California Penal Code 17235 PC defines a switchblade as a knife that resembles a pocketknife with two-inch (or longer) blades that automatically by a
- flick of a button,
- pressure on the handle,
- flip of the wrist,
- weight of the blade, or
- any other mechanism.
The full text of the statute reads as follows:
17235 PC. As used in this part, “switchblade knife” means a knife having the appearance of a pocketknife and includes a spring-blade knife, snap-blade knife, gravity knife, or any other similar type knife, the blade or blades of which are two or more inches in length and which can be released automatically by a flick of a button, pressure on the handle, flip of the wrist or other mechanical device, or is released by the weight of the blade or by any type of mechanism whatsoever. “Switchblade knife” does not include a knife that opens with one hand utilizing thumb pressure applied solely to the blade of the knife or a thumb stud attached to the blade, provided that the knife has a detent or other mechanism that provides resistance that must be overcome in opening the blade, or that biases the blade back toward its closed position.
California Penal Code 17235 PC defines switchblades as a knife that appears like a pocketknife and has a blade(s) at least two inches long that is automatically released by:
- a flick of a button,
- pressure on the handle,
- a flip of the wrist,
- another mechanical device,
- the weight of the blade(s), or
- any type of mechanism whatsoever.1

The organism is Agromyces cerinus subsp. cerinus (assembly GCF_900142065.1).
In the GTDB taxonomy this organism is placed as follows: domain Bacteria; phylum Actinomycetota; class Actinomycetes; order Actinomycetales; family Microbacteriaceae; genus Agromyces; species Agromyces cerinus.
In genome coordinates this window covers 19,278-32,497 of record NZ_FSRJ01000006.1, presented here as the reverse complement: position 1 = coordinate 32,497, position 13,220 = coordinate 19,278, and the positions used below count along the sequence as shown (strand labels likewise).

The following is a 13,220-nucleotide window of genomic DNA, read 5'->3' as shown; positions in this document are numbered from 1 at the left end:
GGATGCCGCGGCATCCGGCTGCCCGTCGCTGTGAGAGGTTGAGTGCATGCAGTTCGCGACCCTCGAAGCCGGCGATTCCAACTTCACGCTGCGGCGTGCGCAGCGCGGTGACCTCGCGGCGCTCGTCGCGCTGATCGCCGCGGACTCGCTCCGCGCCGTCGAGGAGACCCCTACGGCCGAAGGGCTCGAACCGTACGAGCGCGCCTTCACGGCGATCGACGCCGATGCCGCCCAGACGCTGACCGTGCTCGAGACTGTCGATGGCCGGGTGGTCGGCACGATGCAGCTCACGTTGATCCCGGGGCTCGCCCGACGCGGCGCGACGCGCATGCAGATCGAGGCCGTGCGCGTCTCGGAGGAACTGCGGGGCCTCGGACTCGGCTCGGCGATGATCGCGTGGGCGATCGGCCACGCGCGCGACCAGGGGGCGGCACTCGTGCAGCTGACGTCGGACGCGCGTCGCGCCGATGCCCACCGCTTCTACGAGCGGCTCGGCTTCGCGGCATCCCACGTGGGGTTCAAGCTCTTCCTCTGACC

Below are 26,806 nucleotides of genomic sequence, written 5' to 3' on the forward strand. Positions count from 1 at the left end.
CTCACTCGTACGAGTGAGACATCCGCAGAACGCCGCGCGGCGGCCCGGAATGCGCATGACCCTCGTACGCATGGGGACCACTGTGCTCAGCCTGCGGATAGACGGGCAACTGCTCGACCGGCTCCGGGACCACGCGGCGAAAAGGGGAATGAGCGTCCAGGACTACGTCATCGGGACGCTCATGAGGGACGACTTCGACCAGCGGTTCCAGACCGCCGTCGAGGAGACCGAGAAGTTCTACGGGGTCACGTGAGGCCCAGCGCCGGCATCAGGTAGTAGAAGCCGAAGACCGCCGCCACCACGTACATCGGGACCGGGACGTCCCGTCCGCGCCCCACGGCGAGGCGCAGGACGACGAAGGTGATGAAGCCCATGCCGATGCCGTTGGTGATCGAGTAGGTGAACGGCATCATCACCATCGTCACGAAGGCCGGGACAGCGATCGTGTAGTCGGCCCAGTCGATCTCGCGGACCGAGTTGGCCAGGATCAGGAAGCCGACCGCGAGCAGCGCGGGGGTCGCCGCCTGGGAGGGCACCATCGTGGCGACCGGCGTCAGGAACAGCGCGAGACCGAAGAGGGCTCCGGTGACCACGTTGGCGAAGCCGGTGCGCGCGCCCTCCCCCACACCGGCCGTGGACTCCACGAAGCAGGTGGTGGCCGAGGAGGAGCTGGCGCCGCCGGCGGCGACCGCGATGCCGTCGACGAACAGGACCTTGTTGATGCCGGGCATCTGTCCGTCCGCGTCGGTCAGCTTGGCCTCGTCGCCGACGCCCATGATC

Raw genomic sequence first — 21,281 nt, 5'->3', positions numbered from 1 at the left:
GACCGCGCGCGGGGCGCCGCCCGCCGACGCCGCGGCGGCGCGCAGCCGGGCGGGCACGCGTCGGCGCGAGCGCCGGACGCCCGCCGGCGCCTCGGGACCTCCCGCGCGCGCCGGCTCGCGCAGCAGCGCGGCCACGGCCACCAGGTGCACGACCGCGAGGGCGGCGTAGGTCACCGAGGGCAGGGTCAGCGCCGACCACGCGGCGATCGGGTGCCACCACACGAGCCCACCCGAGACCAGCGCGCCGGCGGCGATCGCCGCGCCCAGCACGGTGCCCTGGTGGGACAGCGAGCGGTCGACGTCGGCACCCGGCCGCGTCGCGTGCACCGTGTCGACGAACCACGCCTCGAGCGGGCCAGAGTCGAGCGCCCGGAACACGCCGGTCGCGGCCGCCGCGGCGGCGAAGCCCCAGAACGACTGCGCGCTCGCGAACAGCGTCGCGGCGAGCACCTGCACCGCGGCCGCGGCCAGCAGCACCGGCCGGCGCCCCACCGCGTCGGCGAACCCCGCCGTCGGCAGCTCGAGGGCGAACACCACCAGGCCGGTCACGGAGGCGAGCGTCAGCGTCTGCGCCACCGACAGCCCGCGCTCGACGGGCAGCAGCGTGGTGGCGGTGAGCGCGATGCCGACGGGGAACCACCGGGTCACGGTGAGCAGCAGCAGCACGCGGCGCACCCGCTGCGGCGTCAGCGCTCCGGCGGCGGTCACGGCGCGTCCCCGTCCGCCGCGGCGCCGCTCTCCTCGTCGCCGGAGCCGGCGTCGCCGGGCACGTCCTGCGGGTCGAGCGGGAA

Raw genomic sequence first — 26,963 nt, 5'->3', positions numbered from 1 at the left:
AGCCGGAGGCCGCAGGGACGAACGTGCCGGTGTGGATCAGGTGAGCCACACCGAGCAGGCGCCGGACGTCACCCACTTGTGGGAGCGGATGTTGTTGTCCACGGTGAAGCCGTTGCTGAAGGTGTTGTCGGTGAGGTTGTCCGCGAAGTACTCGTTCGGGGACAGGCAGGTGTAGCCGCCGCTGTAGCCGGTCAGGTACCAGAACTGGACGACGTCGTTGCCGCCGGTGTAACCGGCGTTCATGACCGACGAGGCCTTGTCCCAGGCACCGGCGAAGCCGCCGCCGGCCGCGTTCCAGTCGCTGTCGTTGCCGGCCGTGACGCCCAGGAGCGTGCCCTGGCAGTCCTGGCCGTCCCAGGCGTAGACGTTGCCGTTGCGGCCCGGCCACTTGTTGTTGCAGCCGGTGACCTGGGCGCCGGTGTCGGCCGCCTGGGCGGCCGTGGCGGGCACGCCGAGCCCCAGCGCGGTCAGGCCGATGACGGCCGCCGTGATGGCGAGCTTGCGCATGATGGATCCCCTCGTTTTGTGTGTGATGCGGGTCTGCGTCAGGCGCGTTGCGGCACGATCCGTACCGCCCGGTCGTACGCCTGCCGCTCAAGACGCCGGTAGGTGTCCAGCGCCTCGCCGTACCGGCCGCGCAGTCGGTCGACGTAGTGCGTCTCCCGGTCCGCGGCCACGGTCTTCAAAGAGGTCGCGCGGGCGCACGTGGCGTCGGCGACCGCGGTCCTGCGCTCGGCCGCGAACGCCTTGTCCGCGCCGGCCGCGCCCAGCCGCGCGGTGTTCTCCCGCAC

Switchblades are not knives that open with one hand using thumb pressure applied to – or a thumb stud affixed to – the blade as long as the knife has a mechanism that either:
- gives resistance that the holder must overcome to release the blade, or
- biases the blade back toward being closed.2
Other names for switchblades are automatic knives, ejector knives, pushbutton knives, Springer knives, switch knives, or flick knives. Furthermore, switchblades also include:
- Spring-blade knives,
- snap-blade knives,
- gravity knives,
- “balisong” or “batanga” knives (a.k.a. “butterfly” or “fan” knives).
California law makes it a misdemeanor to carry a switchblade, punishable by up to $1,000 and/or up to six months in county jail.3
See our related article, Are spring-assisted knives legal in California?
- California Penal Code 17235 PC – “Switchblade knife”.
- 17235 PC. In re Gilbert R. (Cal. App. 4th Dist. Nov. 29, 2012), 211 Cal. App. 4th 514, 149 Cal. Rptr. 3d 608.
- 21510 PC. In re S.C. (Cal. App. 1st Dist. Nov. 23, 2009), 179 Cal. App. 4th 1436, 102 Cal. Rptr. 3d 541.